Each year in early summer, many gardeners as well as commercial fruit and vegetable growers begin to notice distorted leaf growth on crops such as tomatoes, potatoes, and grapes (Figure 1). Most commonly, the cause of the distortion is due to herbicide application to a nearby field, lawn, road bank, or other area, that has drifted to these very susceptible crops.
Phenoxy-type herbicides, such as ones containing 2,4-D, are most often the culprit. These herbicides are absorbed by the plant and transported to its growing points, and can cause damage at just 1/100 of the label rate. Unfortunately, they are quite volatile (especially the ester types), and can drift up to a mile or more, especially with even relatively light (10 mph) winds, and some formulations can even re-volatilize for days after spraying, when temperatures are over 80 to 90 F degrees. Because air currents are usually quite variable, damage can be spotty, and may even “skip” over one portion of a field, making it more difficult to determine the source.
Symptoms of Herbicide Damage
Symptoms on the plants commonly include small misshapen leaves, which may be curled tightly and thickened (Figure 1). On tomatoes and potatoes, the distorted leaf may feel rubbery; on grapes, the leaves tend to stay flat, but have enlarged veins (Figure 2) and may feel leathery. Because the herbicide affects the growing points of the plant, only the leaves that grew after the chemical exposure will be affected. If the exposure has been light, the plant may outgrow the damage, but will likely have decreased yield. In tomatoes, it’s been shown that concentrations of the herbicide in the plant will drop rapidly in the three weeks after exposure, but then remain at low levels.
Residues of Dicamba, another common herbicide, will persist longer in the plants than 2,4-D residues. Dicamba can also persist in the soil for three or more months, where it can be absorbed by the roots, and translocated through the plants. Dicamba-caused symptoms may be similar to 2,4-D, but may also exhibit more leaf “cupping” (Figure 3). Woody plants such as grapes may suffer long-term damage from the exposure, as the xylem and phloem tissues that move water and nutrients through the plant may undergo the same type of irregular growth observed on the leaves. One study showed that herbicide damage can cause delayed fruit ripening for up to three seasons after exposure. For more information on herbicide effects on grapes, see the February 12, 2013 edition of Northern Grape News.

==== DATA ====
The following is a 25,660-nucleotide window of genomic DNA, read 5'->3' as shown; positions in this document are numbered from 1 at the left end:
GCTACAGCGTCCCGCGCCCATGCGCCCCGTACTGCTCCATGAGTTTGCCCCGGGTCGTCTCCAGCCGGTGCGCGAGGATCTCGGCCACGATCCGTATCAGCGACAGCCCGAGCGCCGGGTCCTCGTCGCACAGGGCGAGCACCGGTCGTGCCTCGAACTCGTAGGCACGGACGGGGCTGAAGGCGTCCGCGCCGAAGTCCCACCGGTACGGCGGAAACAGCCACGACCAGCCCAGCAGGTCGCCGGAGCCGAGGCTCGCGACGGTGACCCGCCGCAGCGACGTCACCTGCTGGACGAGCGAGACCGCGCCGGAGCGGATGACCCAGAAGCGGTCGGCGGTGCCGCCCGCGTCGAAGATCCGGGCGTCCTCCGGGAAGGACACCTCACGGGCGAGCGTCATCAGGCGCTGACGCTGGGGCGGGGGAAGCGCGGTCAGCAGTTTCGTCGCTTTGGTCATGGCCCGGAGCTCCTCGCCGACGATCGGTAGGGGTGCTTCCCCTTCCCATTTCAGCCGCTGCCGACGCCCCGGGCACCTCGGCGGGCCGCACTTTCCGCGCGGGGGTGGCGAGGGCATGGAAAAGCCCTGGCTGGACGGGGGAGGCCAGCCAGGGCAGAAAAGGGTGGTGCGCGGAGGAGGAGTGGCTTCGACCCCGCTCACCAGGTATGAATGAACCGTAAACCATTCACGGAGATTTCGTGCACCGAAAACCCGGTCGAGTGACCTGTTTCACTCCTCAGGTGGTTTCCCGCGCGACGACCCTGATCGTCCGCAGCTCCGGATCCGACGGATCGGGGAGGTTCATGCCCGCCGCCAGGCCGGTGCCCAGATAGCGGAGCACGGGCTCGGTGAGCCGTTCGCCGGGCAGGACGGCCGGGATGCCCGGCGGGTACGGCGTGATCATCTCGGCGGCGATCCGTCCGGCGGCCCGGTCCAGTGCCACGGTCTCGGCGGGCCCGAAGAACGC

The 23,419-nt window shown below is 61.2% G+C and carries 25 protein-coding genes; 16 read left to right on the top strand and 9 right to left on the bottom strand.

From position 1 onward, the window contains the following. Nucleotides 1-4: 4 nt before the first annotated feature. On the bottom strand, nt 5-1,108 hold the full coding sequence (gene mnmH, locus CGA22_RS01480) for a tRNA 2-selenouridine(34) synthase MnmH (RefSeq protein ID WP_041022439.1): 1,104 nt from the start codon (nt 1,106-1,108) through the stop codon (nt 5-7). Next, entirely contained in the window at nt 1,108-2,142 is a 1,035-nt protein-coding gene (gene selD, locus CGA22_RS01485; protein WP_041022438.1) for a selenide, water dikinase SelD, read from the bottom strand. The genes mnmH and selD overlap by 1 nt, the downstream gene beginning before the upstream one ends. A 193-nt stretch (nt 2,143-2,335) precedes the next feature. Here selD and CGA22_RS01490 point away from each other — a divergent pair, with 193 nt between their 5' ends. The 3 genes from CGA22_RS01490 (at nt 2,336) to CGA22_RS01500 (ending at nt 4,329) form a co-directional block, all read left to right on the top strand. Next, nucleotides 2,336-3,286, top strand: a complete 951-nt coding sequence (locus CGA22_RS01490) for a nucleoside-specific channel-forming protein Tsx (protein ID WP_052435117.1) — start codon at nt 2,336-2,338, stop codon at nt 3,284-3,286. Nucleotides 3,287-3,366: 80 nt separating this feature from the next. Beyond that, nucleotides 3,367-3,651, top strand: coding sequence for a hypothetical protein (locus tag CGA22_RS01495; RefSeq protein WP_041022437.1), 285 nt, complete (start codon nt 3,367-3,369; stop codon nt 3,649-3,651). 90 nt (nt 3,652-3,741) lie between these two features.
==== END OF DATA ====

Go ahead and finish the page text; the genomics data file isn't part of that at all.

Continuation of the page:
Protecting Your Plants
How can the problem be avoided? First, if you are spraying, avoid any areas with sensitive plants, even on windless days. Second, choose an amine type formulation rather than an ester, as it will drift less. Third, use sprayer nozzles designed to minimize drift, and when feasible, add an adjuvant that also decreases drift. And always read the label to find out not only the rate and seasonal restrictions, but also which crops the herbicide can be applied to, any restrictions to use of the crop (some herbicides should not be applied to crops that will be used for mulch), what the plant-back period is for sensitive crops, and whether there are additional protections needed for surface or ground water.
If you have sensitive crops, keep meticulous records about what you have applied at what rate and time, including weather and crop stage. Check plants every few days during the spray season. If you suspect spray exposure, check the plants daily and note the first observed symptoms. If you will be reporting damage, flag the affected plants, take pictures, note weather conditions, and contact the South Dakota Department of Agriculture (SDDA) at 605.773.5425. Both homeowners and commercial growers can report damage.